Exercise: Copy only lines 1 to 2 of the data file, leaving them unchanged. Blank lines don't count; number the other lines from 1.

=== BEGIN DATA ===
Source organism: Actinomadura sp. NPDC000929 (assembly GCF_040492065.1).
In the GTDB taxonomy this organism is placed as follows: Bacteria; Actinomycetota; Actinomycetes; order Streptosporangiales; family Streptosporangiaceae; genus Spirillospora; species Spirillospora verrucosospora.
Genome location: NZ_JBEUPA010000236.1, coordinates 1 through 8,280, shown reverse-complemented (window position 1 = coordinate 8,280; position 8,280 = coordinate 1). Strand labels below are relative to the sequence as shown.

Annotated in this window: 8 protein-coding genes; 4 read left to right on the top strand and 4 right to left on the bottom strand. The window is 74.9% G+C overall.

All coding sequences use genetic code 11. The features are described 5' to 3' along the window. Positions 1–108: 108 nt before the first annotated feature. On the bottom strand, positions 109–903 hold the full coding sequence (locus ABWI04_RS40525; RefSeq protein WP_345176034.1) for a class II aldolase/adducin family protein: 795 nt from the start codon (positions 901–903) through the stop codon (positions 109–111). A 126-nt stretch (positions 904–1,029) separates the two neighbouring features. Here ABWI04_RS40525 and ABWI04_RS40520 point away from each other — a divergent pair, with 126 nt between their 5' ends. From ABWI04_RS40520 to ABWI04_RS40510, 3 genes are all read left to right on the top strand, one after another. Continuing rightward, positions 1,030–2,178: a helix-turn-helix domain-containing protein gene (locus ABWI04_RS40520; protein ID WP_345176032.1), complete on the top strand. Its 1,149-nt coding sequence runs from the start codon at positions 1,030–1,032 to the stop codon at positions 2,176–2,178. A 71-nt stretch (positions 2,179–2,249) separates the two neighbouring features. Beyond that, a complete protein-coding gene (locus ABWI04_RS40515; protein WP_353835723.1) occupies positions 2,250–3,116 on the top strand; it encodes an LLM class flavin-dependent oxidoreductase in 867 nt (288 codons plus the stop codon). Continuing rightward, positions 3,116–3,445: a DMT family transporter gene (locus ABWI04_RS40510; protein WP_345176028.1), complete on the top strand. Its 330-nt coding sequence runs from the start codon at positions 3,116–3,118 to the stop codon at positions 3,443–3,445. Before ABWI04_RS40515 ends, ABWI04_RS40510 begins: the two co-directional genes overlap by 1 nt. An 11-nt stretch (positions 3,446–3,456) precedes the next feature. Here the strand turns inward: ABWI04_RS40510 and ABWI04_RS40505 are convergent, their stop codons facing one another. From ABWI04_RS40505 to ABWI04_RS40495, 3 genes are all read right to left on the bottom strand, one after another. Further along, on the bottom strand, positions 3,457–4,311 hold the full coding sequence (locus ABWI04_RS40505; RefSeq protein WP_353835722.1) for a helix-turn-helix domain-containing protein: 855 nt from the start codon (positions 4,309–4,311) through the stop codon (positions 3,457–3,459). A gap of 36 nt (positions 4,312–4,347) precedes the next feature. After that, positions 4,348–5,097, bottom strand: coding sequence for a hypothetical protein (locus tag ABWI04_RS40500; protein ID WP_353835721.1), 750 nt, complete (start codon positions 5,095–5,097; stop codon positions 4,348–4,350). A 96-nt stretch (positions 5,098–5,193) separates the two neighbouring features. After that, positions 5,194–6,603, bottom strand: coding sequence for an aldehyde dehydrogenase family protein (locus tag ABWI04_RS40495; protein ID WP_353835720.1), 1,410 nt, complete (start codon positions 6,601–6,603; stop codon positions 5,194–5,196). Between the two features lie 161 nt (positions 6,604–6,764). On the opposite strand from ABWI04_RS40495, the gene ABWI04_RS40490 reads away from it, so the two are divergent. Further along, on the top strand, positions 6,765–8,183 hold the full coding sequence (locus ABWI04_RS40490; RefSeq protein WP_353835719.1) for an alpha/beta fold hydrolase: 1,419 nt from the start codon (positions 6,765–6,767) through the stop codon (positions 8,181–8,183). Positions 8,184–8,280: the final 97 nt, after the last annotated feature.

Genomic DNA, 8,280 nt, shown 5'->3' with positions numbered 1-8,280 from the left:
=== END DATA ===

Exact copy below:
Source organism: Actinomadura sp. NPDC000929 (assembly GCF_040492065.1).
In the GTDB taxonomy this organism is placed as follows: Bacteria; Actinomycetota; Actinomycetes; order Streptosporangiales; family Streptosporangiaceae; genus Spirillospora; species Spirillospora verrucosospora.